Treating the extracellular matrix, which is the area that surrounds cells, with cold plasma may help influence bone growth and healing, researchers note.

“We showed that matrix treated with cold plasma generated using microsecond pulsing can promote differentiation of cells into cartilage and increase bone formation,” says Theresa Freeman, PhD, lead author of the study, which was published recently in Journal of Tissue Engineering and Regenerative Medicine.

“Conversely, we showed matrix treated with nanosecond-pulsed cold plasma inhibited cell differentiation and bone formation,” adds Freeman, associate professor in the Department of Orthopedic Surgery in the Sidney Kimmel Medical College at Thomas Jefferson University, in a media release from the university.

In addition, per the release, the study suggests that cold plasma may be “tuned” to either promote or inhibit cell/matrix interactions by chemically altering the matrix.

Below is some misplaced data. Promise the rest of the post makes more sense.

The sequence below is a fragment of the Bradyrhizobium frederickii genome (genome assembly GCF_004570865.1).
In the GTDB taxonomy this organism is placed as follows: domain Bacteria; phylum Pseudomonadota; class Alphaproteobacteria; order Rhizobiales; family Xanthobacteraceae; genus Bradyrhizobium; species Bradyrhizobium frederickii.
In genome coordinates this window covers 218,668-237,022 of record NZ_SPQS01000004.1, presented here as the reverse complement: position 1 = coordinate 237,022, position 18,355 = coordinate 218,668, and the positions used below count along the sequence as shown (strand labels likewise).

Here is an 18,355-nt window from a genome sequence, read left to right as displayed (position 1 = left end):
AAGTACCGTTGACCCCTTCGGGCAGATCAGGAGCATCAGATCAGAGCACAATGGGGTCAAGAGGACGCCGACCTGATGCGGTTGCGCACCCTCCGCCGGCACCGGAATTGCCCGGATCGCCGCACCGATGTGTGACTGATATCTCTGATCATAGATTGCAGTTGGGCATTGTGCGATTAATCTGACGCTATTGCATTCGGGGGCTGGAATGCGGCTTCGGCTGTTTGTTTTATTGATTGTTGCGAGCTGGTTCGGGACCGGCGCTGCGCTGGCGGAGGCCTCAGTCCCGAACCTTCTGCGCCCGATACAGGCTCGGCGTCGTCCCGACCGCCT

The researchers first exposed a commercially available extracellular matrix, (Matrigel) to either nanosecond or microsecond pulsed cold plasma at different frequencies. When microsecond cold plasma-treated Matrigel was inserted into a mouse, cells entered the gel and began the process of bone formation. However, far fewer cells entered the nanosecond plasma-treated Matrigel, and bone formation was stunted, the release explains.

Using an in vitro assay, the researchers suggest that cells grown on microsecond plasma-treated collagen had higher levels of focal adhesion kinase activation, indicating better cell/matrix attachments which helps initiate bone formation. There were also higher levels of anti-apoptotic proteins, suggesting better cell viability than in nanosecond-cold plasma treated collagen, the release continues.

[Source(s): Thomas Jefferson University, Newswise]